Fridge to Fork: Part Two – Methods

 In Living Plate

Last week we focused on kitchen tools for improving efficiency in the kitchen [ Fridge to Fork: Part One – Tools ].  Now, let’s talk about some quick-cooking methods that get meals on the table faster, while still keeping them healthy and nutritious.

METHODS

  •  Roasting

A pre-heated oven can be a cooks best friend – that and parchment paper!  For proteins, like salmon or chicken, line a baking sheet with foil then layer with parchment paper – this makes clean up a cinch and your food won’t stick.  Sheet pan dinners appear on our meal plans every week because they are quick and tasty and there is only one pan to rinse when dinner is done.  Try roasting a few trays of vegetables at the beginning of the week – they can turn a hum-drum lunch salad into a lunch bowl.  Also consider roasting whole vegetables, like spaghetti squash and eggplant, for a pasta alternative and savory dip respectively.  We love this tangy, herby sheet pan recipe for Lemon Garlic Roasted Vegetables .

  • Grilling

It’s that time of year when we replace the grates on our grills in anticipation of outdoor cooking and dining.  Grilling outdoors has many benefits – quick clean up and fast cooking to name a few.  To grill animal proteins safely, cook over medium heat and remove just before grill marks appear then finish in the oven.  This method avoids the creation of HCA’s  [ heterocyclic amines ], known carcinogens, that form when muscle meat is exposed to high heat.  You will still get the smokey flavor of the grill without the health risk.  You could also use the same technique we mentioned for roasting – this is particularly nice when grilling fish or vegetables.  Take a piece of foil and line it with parchment paper, add your fish or vegetables [or both], and create a pocket to place on the grill for cooking.  Try our Grilled Artichokes as a light side dish or appetizer.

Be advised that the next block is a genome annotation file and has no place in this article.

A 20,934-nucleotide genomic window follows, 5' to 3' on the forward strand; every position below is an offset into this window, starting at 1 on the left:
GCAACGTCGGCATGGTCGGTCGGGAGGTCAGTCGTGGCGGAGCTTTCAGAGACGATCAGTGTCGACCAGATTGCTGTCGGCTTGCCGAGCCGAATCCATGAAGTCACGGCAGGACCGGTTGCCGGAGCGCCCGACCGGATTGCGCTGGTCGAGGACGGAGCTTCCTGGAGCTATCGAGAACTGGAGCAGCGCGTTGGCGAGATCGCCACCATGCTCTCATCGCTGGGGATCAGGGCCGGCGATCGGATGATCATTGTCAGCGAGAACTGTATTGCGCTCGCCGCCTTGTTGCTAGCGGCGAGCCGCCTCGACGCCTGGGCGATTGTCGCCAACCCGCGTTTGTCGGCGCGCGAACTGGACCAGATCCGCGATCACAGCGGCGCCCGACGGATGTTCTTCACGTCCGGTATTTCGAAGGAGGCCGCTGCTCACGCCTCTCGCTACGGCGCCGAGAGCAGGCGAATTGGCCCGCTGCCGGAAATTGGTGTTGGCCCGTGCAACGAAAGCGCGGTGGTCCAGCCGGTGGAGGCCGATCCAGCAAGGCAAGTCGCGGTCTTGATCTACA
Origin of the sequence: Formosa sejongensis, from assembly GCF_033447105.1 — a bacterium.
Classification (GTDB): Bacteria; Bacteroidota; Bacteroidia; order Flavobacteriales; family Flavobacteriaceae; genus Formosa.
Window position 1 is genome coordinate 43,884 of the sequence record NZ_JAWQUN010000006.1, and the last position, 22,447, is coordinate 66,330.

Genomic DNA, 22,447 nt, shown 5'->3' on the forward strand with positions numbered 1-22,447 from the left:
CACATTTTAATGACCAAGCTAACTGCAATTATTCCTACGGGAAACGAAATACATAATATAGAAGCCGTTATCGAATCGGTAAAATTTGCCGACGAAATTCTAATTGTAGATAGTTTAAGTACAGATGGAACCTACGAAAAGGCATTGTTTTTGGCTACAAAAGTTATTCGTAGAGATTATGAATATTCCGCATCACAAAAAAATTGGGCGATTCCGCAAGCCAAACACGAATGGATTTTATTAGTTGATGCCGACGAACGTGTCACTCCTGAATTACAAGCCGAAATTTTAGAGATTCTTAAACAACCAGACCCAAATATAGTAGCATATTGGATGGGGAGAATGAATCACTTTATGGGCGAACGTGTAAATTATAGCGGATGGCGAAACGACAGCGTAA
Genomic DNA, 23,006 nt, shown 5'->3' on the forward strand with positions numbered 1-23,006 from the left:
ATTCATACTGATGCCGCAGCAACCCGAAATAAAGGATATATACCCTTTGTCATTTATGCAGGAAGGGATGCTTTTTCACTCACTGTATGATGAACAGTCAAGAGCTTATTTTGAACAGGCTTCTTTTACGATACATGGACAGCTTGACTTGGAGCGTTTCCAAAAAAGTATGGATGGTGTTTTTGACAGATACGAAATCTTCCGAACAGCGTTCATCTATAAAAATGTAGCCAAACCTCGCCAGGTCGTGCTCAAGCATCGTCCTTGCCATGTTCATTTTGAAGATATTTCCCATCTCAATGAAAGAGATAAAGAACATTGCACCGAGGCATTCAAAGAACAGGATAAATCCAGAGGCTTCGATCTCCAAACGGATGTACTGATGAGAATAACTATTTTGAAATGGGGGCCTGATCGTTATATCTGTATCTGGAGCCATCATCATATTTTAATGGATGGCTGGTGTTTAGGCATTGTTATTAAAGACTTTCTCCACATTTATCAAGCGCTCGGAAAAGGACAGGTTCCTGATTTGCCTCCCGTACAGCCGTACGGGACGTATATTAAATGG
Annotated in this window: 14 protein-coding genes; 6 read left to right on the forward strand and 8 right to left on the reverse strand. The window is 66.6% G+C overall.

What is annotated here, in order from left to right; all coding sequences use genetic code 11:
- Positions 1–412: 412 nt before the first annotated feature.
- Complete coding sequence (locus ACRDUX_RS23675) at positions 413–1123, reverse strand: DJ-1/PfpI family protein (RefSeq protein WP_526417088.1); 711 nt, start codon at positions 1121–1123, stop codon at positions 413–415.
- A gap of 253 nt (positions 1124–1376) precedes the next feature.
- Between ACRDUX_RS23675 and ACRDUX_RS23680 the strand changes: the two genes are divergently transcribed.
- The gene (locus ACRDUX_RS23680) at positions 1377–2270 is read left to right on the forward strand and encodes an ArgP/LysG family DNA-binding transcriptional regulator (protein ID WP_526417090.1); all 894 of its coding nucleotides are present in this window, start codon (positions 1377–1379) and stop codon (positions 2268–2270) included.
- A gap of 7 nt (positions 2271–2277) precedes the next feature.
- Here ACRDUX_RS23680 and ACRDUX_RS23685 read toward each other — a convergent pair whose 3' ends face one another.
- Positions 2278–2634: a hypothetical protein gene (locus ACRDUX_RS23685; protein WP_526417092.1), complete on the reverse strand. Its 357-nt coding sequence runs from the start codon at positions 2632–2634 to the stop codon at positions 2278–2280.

• Soaking

Nothing saves time in the kitchen like this method of “cooking”.  Soaking foods, like oatmeal, chia seed, and buckwheat, is a great way to turn the heat down in the kitchen.  Prepare our signature Banana Walnut Chia Pudding, place in individual small mason jars, and top with fresh fruit for a healthy breakfast on-the-go.  You can also soak just about any seed and, using a sprouting jar, grow your own sprouts.  Take a look at how you can soak and sprout quinoa to consume it raw in salads: How to Sprout Quinoa

  • Steaming

Nothing shortens fridge-to-fork time like starting a recipe with pre-steamed vegetables. Place a steamer rack in a large sauce pot with about two inches of simmering water and steam cut vegetables in batches.  For green vegetables like asparagus, broccoli, and green beans, steam until they turn bright green then immediately rinse in ice cold water.  Other vegetables, like sweet potatoes and cauliflower, steam until you can insert a knife with some resistance.  Not overcooking your vegetables allows you to enjoy them for up to 4 days stored and covered in the refrigerator.  Living Plate staff favorite Broccoli Currant Salad is a perfect use for pre-steamed broccoli.

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